Switching to Blender Internal isn’t an easy solution. BI materials are totally alien when all you know is Cycles.
First, one tip: When you render an animation, type #frame as value for the Seed. It randomizes the noise. (That makes things already less ugly.)
Next, your light is really too strong. Strong, small and pure white lights are great sources of noise. Reduce the strength to no more than 50 (And that’s already a lot in my books!) and increase to Exposure to compensate eventually. Or else you can try a sun… or to use RGB curves in the Compositor. And don’t forget the Clamp setting. It’s not only for the fireflies, it also prevents Cycles from pumping too much light into your scene and from creating more noise.
As for the speed, there are a lot of things to take in consideration but I’d concentrate on the “weight” of the mesh first. You’re not filming ants crawling inside a haystack so… 32 vertices for the cylinders, that’s way too much. 8 are enough. 12 are already quite a waste for such a distant view. Remove also all the hidden faces and useless edge loops. You’re animating a mechanical character so forget about the perfectly square quads. Use only edge loops to tighten your mesh at the edges and to make the Subsurf modifier behave. Subsurf modifier which must be used reasonably. No need to crank up the level up to 5 if you can’t tell the difference with the level 2. (Especially for something in motion.) And if you use the Subsurf to hide some imperfections in your mesh, fix your mesh instead. A few edge loops are much lighter than a level of Subsurf. (I do that sometimes…)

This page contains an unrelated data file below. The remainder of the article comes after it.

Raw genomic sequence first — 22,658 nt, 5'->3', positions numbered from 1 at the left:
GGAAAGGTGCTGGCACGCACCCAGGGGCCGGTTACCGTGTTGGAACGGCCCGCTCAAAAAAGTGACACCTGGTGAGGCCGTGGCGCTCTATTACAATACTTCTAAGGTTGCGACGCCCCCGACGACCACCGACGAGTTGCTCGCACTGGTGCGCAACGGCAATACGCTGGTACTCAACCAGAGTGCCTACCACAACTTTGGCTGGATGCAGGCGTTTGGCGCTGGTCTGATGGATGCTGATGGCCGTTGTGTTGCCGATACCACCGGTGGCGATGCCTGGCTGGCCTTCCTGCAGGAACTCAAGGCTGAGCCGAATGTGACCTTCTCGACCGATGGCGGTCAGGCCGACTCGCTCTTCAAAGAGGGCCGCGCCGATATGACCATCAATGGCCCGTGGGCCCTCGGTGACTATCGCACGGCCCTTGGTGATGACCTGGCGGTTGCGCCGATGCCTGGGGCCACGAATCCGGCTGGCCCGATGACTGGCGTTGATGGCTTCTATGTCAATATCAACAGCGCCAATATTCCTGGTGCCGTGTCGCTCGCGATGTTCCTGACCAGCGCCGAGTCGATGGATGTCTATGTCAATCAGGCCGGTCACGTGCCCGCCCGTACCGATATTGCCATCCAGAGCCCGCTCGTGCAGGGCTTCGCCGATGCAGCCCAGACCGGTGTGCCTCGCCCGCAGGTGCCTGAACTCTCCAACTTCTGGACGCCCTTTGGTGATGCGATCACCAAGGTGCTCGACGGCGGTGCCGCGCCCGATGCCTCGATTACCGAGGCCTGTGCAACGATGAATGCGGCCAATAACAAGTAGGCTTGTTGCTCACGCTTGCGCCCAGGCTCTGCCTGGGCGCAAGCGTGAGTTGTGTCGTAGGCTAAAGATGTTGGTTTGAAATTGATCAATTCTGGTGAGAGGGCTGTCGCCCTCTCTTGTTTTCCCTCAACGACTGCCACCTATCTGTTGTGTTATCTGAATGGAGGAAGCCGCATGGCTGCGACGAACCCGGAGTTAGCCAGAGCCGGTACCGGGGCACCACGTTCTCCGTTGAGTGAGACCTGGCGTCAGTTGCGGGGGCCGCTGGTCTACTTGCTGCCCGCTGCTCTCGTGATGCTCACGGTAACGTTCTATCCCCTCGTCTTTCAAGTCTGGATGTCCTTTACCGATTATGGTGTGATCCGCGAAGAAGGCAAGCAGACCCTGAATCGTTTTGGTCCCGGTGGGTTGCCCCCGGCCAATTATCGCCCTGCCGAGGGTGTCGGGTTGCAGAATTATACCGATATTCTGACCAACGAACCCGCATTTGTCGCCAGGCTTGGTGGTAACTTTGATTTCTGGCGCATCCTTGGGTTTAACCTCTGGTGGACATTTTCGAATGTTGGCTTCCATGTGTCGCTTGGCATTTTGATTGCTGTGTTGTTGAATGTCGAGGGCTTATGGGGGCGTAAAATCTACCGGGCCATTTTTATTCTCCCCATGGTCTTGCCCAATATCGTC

Last but not least, simply your materials. A heavy node tree can slow down Cycles… drastically! Subtleties and tiny details are lost in an animation. Don’t bother.
Also, since your scene is rather empty, use “Spatial Split” at least. It really works. To switch to “Limited Global Illumination” and to reduce the bounces can help too. Even “Direct Light” can be enough if you compensate the absence of the global illumination with a slightly colored sun. (It will work well with your open scene, IMHO.)
That’s all I can think of for the moment.